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Completed Fogge Night/Fognight

Harlequin

New member
Hello, everyone. I have two versions of the same story here, and I'd really like to get some feedback. Thanks a lot!

Fognight said:
[FONT=Liberation Serif, serif]The city of Karskjorle was old, older than Nankarze itself, its jagged skyline poking up out of the rocky, crack-littered terrain around the ancient city. Thick, almost-corporeal fog clung like scum on the water to the spires and towers, bathing the city in eldritch foglight. None but criminals and the homeless walked Karskjorle's narrow, dirty streets on a fognight; anyone with sense and a survival instinct had sequestered themselves inside away from the pervasive and dangerous fog.[/FONT]


[FONT=Liberation Serif, serif]Undeterred, Hatwyn Gladier, commonly known as Mad Hat, walked the streets alone, fog-drunk and unfeeling, her long, tattered coat pulled by ethereal currents. The ends of her long, greasy hair waved slowly, pushed and pulled by the fog's strange, unfathomable currents. A pair of dead, soulless eyes peered out from under the rim of a ragged, dirty hat perched atop her head.[/FONT]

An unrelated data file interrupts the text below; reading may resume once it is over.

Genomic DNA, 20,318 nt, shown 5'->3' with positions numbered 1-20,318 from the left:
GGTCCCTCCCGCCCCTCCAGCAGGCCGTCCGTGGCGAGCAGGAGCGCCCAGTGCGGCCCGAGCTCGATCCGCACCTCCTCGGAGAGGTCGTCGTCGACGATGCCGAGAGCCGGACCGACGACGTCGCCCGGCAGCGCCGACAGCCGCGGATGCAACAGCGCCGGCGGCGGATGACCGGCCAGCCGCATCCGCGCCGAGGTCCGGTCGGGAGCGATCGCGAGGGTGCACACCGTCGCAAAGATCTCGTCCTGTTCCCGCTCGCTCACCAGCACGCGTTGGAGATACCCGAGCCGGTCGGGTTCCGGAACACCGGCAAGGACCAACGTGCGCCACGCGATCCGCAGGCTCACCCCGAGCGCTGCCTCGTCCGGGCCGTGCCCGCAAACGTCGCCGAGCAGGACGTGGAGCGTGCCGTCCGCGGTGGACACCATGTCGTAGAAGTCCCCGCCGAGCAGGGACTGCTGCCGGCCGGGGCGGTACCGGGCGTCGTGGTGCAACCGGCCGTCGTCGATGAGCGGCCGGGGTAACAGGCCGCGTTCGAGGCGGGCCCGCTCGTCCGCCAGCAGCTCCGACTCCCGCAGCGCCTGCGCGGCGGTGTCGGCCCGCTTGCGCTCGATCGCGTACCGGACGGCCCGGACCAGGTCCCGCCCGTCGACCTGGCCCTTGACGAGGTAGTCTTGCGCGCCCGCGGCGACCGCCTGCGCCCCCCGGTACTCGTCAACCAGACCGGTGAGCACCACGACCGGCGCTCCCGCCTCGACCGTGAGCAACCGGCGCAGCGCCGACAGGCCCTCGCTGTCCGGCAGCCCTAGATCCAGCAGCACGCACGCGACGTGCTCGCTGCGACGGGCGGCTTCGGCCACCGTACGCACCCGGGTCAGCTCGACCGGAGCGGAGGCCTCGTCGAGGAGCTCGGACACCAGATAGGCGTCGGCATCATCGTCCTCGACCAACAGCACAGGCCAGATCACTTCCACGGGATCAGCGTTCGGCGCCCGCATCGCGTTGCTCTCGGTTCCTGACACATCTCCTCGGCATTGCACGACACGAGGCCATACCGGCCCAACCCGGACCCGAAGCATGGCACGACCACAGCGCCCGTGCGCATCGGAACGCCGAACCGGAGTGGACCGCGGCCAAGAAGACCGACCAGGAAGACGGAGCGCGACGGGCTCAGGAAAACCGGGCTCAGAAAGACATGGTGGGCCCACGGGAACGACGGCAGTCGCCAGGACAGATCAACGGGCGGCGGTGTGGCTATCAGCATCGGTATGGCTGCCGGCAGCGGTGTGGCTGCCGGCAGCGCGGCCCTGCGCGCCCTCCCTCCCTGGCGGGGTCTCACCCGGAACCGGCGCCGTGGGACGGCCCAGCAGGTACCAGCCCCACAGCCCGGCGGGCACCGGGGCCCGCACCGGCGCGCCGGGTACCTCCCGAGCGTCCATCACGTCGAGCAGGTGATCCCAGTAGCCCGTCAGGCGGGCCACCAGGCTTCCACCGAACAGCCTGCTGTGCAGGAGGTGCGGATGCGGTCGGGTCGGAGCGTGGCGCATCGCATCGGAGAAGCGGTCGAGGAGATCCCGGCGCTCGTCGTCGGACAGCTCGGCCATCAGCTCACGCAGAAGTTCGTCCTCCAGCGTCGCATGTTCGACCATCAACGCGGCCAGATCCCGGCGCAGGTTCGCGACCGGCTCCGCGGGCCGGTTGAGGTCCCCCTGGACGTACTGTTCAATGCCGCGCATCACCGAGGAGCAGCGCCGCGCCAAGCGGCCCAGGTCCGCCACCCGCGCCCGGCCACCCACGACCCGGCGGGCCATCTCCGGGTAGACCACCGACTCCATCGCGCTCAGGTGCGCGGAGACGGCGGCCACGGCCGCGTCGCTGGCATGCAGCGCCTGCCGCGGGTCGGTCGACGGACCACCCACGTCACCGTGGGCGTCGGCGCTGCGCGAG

[FONT=Liberation Serif, serif]She passed by a group of fogsick orphans, cold and shivering, at the side of the road. She didn't stop to check on the child whose arm she broke as she stepped on it, her thick, heavy boots crushing the young, malnourished bones. Its companions converged on the body, stripping it of any valuable items before scattering to the winds, teetering with the tell-tale gait of a fogsick orphan. [/FONT]


[FONT=Liberation Serif, serif]She strode through Karskjorle's dirty and rubbish-strewn streets until she reached a shabby, crooked house in a street full of abandoned and run-down buildings. She pushed open the door and walked inside the house. The thick fog diffused in slowly behind her, filling the damp, stale-smelling room with foglight.[/FONT]


[FONT=Liberation Serif, serif]After a minute or so of staring blankly at the wall, Mad Hat shut the door behind her and staggered further into the house's small room. Broken furniture littered the room, and a pair of tattered curtains fluttered at the window. Mad Hat drew the fogblinds, cutting off the room's only source of odd light, and stumbled further into the room.[/FONT]